Women

Small Changes = Big Results

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Forget making big changes in 2013. Experts say a series of small changes is more likely to deliver better health because they’re easier to stick to over time.

Small is big news for 2013. Especially when it comes to change. Just ask the British Olympic cycling team. The secret to their glittering medal tally in last year’s Olympics was ‘marginal gains’ – that’s sports-speak for the big successes that come from taking tiny steps over a set period. “They’re the one per cent advantage you apply to as many areas of your life as possible that add up to a much bigger advantage over time,” says performance scientist Dr Kirstie Tew at BodyMedia Fit.

While most of us are unlikely to stick to big changes, we can use this theory by making tiny changes to lots of areas that can add up to better health in the long term.

Know your numbers

Everyone over 45 should have their blood pressure and cholesterol checked, says Dr Robert Grenfell, the Heart Foundation’s National Director for Cardiovascular Health. “There are no obvious symptoms for high blood pressure and high cholesterol and having a heart attack can be the first sign,” says Grenfell. Generally, cholesterol should be <4.0 mmol/L with the ‘bad’ or LDL cholesterol <2.0 mmol/L and the ‘good’ HDL cholesterol >1 mmol/L. Blood pressure should generally be less than 120/80 mmHg.

Everyone over 45 should have their blood pressure and cholesterol checked

Everyone over 45 should have their blood pressure and cholesterol checked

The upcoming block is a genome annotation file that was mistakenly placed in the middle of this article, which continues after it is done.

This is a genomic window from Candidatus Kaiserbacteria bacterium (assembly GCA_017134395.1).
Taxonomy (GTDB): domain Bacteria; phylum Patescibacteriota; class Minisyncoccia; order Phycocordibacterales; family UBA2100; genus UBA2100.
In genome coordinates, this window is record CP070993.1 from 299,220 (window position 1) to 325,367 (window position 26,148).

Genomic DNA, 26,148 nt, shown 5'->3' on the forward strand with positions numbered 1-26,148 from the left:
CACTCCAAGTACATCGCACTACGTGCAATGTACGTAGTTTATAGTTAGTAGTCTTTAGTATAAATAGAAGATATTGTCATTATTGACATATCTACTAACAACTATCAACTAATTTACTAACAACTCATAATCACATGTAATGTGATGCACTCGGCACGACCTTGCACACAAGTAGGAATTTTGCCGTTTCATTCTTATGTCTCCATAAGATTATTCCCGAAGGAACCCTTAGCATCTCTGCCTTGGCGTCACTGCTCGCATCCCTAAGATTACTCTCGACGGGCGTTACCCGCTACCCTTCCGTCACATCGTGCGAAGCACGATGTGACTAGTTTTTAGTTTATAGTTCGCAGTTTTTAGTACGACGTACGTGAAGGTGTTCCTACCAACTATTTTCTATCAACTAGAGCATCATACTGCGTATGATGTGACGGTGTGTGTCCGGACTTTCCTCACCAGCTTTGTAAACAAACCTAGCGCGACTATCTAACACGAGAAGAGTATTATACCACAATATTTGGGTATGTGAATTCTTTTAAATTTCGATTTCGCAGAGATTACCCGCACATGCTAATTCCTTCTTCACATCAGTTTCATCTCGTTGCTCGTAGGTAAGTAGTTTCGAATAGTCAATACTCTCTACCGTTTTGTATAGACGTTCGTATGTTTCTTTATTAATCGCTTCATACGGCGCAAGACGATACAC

For information

Call 1300 36 27 87 or visit heartfoundation.org.au/your-heart.

Pause for thought

Research from Duke University in the US has found a strong association between expressing anger repeatedly and an inflammatory marker of heart disease called C-reactive protein. Press the stop key, says Dr Martin Shirran, psychologist and author of Pause Button Therapy (available from Amazon). In the book you learn to visualize the likely results of your actions as if you were watching a film, he explains. “Say you’re about to lose it with your children. You press pause to give yourself some thinking time to consider a question such as, ‘What will be the best outcome for my child?’” says Shirran.

Tiny changes that add up

It takes a deficit of about 32,000 kilojoules to lose one kilogram. Dr Tew shows that small changes could add up to a big difference in the next year.

It takes a deficit of about 32,000 kilojoules to lose one kilogram

It takes a deficit of about 32,000 kilojoules to lose one kilogram

TINY CHANGE

IMPACT IN ONE YEAR

Vacuuming for half an hour once a week

22,932kJ BURNED

Washing and drying the dishes everyday

18,434kJ BURNED

Going for a 30-minute walk five times a week

81,900kJ BURNED

Walking around while on the phone for a total 30 minutes a day